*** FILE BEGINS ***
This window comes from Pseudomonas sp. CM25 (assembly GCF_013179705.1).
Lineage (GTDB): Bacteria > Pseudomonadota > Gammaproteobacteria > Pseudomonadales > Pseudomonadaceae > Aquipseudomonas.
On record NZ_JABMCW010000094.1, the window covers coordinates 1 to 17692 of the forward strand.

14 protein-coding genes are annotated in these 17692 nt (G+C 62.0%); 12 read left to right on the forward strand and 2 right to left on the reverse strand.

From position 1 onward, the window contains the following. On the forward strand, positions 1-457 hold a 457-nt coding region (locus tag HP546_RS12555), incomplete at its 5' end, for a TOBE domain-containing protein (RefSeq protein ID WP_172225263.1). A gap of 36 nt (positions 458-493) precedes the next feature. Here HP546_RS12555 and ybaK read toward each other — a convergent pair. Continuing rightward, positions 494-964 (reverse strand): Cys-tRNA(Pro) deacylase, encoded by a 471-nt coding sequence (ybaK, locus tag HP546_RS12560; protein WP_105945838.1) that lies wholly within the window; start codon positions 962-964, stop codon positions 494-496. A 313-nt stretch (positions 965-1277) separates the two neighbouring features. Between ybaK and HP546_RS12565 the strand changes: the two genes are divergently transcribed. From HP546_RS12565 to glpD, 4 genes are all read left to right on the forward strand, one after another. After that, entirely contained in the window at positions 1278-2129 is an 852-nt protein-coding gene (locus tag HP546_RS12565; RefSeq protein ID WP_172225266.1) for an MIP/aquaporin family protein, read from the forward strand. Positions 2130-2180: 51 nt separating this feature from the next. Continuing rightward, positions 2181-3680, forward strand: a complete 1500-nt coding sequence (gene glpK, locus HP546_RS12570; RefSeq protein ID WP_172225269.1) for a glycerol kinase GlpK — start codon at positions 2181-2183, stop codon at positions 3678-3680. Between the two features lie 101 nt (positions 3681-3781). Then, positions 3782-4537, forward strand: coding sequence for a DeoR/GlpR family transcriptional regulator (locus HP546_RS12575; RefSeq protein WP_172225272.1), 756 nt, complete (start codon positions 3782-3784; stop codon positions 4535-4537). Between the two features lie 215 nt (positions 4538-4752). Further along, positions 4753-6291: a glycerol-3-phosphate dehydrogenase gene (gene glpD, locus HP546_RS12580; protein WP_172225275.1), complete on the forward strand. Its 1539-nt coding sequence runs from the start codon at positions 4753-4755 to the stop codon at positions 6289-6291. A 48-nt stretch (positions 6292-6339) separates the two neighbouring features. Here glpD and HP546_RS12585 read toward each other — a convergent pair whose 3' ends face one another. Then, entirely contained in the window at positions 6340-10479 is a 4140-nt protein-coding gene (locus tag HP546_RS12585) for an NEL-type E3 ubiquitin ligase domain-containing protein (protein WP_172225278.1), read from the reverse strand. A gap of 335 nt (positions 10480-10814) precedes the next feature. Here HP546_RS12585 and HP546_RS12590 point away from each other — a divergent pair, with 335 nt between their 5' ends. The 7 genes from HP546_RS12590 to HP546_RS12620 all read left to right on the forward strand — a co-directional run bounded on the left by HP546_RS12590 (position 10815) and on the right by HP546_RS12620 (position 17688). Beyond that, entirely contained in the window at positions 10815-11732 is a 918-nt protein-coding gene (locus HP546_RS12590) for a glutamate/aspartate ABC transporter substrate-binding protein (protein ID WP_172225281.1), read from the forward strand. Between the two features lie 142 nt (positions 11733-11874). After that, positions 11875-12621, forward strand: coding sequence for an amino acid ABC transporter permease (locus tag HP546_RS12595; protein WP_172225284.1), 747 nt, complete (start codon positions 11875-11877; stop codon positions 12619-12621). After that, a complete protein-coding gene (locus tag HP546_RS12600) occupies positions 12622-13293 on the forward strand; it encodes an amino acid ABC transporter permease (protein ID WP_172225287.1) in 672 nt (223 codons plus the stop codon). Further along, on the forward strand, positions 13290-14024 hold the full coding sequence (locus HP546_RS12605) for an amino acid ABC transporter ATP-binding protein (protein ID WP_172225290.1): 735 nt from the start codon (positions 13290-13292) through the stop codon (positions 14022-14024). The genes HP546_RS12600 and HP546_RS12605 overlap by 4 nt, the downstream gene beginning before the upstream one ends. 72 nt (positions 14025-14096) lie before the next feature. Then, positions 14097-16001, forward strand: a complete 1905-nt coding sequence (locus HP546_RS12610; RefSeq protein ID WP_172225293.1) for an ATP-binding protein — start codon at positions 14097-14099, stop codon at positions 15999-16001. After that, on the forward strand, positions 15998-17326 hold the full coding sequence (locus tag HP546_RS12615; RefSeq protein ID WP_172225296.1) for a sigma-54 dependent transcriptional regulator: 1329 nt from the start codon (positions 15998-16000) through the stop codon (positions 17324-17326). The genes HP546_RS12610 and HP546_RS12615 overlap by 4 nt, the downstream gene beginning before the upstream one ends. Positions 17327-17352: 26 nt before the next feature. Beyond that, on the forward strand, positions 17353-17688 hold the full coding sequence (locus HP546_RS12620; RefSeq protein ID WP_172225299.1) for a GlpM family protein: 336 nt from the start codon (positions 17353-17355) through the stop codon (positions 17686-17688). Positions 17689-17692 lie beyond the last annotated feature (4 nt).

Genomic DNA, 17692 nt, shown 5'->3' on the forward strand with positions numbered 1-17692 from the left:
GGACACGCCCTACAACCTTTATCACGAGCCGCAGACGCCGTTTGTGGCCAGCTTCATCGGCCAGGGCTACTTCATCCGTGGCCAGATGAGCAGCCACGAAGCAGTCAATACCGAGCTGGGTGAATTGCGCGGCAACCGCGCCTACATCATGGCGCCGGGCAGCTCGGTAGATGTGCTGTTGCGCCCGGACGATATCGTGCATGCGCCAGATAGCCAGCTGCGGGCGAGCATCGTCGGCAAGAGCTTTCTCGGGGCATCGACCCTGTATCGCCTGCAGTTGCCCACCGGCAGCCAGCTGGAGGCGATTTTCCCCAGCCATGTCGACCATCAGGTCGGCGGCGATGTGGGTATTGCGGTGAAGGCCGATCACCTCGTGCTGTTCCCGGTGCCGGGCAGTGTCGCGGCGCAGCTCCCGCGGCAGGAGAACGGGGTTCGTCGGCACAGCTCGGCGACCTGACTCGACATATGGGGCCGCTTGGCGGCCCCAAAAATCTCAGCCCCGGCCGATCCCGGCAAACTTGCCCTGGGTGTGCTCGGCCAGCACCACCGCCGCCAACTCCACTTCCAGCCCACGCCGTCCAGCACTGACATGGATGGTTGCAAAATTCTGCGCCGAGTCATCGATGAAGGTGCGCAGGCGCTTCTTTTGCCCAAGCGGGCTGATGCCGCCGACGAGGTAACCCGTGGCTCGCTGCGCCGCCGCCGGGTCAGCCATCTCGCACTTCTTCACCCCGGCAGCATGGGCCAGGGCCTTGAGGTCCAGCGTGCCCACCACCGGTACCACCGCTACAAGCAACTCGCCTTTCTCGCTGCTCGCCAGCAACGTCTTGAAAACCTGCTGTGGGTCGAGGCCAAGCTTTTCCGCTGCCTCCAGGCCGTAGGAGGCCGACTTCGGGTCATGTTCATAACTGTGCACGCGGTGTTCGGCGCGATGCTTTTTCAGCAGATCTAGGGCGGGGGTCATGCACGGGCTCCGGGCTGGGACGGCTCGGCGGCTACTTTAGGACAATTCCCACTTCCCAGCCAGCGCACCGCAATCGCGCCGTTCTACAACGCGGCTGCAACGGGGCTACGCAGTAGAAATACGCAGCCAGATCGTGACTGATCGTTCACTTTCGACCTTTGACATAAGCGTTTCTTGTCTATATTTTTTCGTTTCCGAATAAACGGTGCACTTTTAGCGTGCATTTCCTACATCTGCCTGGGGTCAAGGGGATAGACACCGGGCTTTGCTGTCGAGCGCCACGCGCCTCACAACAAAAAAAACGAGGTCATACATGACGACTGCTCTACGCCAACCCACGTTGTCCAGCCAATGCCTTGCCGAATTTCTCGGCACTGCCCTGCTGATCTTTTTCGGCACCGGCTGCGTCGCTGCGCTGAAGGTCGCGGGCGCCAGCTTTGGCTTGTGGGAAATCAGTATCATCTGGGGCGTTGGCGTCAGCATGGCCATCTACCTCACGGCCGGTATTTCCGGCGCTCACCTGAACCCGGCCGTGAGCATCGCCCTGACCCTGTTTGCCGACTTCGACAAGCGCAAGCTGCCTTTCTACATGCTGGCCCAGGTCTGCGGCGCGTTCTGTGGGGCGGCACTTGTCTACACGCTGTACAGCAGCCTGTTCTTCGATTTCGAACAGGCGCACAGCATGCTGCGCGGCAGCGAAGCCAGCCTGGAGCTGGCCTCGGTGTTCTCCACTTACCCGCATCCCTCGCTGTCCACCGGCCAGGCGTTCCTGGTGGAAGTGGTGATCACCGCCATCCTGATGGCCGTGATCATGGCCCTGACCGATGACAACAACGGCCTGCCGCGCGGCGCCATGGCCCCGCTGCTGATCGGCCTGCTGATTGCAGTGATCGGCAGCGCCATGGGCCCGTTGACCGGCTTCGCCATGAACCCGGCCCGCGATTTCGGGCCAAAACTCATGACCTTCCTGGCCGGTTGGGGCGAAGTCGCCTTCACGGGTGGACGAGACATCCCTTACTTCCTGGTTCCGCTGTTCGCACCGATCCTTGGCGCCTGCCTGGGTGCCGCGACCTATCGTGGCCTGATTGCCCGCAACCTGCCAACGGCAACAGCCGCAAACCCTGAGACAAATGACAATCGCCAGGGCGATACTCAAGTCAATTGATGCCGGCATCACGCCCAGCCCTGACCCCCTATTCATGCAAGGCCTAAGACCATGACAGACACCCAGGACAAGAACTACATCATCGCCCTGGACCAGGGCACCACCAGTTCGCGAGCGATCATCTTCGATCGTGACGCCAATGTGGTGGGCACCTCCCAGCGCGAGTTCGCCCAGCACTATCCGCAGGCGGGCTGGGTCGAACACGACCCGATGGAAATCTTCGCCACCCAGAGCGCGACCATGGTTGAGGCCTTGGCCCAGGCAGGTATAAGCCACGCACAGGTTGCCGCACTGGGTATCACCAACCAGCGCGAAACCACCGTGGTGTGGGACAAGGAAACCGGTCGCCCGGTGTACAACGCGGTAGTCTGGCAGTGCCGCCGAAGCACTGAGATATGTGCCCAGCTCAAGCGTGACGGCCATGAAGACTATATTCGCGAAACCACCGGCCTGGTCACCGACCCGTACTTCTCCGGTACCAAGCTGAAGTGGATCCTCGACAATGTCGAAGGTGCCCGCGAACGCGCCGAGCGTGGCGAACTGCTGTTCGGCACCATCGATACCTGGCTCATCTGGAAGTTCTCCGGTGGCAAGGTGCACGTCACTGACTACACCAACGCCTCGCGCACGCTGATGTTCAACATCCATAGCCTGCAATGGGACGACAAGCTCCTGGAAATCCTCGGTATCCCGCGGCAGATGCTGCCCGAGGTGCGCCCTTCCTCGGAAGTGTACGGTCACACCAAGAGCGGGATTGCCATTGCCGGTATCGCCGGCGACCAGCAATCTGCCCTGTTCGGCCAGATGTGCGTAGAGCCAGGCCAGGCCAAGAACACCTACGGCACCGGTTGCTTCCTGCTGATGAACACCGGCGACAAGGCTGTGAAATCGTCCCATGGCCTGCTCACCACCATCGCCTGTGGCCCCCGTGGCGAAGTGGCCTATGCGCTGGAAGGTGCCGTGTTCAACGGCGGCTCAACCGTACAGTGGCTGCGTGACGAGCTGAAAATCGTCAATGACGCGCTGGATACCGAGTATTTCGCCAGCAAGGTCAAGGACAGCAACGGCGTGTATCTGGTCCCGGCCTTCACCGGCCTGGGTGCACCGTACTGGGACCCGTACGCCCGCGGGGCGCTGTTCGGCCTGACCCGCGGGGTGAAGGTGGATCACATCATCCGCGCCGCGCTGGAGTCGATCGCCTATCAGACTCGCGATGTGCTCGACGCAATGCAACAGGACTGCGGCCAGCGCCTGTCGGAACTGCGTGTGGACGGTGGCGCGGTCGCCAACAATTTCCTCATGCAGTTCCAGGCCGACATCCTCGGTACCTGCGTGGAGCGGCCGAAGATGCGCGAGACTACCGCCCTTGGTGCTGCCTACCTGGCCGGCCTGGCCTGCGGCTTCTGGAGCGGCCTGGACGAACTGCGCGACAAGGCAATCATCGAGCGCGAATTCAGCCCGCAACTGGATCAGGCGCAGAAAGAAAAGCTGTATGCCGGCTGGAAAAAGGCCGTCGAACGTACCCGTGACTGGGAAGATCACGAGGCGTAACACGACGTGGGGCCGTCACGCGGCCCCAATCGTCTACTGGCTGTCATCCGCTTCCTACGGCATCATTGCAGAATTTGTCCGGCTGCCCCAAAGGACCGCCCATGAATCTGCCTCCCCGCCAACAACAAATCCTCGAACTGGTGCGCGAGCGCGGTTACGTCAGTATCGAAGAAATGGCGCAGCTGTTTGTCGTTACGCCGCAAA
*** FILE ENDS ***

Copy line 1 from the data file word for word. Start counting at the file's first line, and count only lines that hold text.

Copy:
This window comes from Pseudomonas sp. CM25 (assembly GCF_013179705.1).